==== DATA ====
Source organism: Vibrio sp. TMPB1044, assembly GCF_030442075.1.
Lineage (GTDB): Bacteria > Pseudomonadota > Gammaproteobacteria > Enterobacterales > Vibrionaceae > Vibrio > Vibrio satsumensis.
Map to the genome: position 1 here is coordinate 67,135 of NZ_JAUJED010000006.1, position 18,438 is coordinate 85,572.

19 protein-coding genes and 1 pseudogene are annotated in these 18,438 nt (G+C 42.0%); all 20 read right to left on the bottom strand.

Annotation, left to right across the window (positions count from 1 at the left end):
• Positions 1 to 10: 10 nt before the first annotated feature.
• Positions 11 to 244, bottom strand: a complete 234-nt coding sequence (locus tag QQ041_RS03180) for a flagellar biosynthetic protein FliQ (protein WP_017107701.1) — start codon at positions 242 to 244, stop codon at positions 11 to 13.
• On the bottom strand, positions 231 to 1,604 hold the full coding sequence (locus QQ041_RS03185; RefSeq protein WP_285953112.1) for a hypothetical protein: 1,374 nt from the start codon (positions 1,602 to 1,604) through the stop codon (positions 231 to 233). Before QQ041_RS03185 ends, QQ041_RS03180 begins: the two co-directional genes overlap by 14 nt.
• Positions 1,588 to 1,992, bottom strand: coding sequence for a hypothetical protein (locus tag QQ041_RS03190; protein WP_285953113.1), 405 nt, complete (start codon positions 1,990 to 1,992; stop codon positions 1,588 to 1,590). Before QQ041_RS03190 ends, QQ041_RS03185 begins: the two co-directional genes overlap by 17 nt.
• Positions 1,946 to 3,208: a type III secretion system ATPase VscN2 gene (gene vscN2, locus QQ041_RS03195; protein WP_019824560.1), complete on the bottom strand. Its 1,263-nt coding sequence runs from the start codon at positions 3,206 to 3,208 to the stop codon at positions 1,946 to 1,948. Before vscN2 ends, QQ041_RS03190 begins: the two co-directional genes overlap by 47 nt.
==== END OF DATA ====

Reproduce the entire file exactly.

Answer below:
Source organism: Vibrio sp. TMPB1044, assembly GCF_030442075.1.
Lineage (GTDB): Bacteria > Pseudomonadota > Gammaproteobacteria > Enterobacterales > Vibrionaceae > Vibrio > Vibrio satsumensis.
Map to the genome: position 1 here is coordinate 67,135 of NZ_JAUJED010000006.1, position 18,438 is coordinate 85,572.

19 protein-coding genes and 1 pseudogene are annotated in these 18,438 nt (G+C 42.0%); all 20 read right to left on the bottom strand.

Annotation, left to right across the window (positions count from 1 at the left end):
• Positions 1 to 10: 10 nt before the first annotated feature.
• Positions 11 to 244, bottom strand: a complete 234-nt coding sequence (locus tag QQ041_RS03180) for a flagellar biosynthetic protein FliQ (protein WP_017107701.1) — start codon at positions 242 to 244, stop codon at positions 11 to 13.
• On the bottom strand, positions 231 to 1,604 hold the full coding sequence (locus QQ041_RS03185; RefSeq protein WP_285953112.1) for a hypothetical protein: 1,374 nt from the start codon (positions 1,602 to 1,604) through the stop codon (positions 231 to 233). Before QQ041_RS03185 ends, QQ041_RS03180 begins: the two co-directional genes overlap by 14 nt.
• Positions 1,588 to 1,992, bottom strand: coding sequence for a hypothetical protein (locus tag QQ041_RS03190; protein WP_285953113.1), 405 nt, complete (start codon positions 1,990 to 1,992; stop codon positions 1,588 to 1,590). Before QQ041_RS03190 ends, QQ041_RS03185 begins: the two co-directional genes overlap by 17 nt.
• Positions 1,946 to 3,208: a type III secretion system ATPase VscN2 gene (gene vscN2, locus QQ041_RS03195; protein WP_019824560.1), complete on the bottom strand. Its 1,263-nt coding sequence runs from the start codon at positions 3,206 to 3,208 to the stop codon at positions 1,946 to 1,948. Before vscN2 ends, QQ041_RS03190 begins: the two co-directional genes overlap by 47 nt.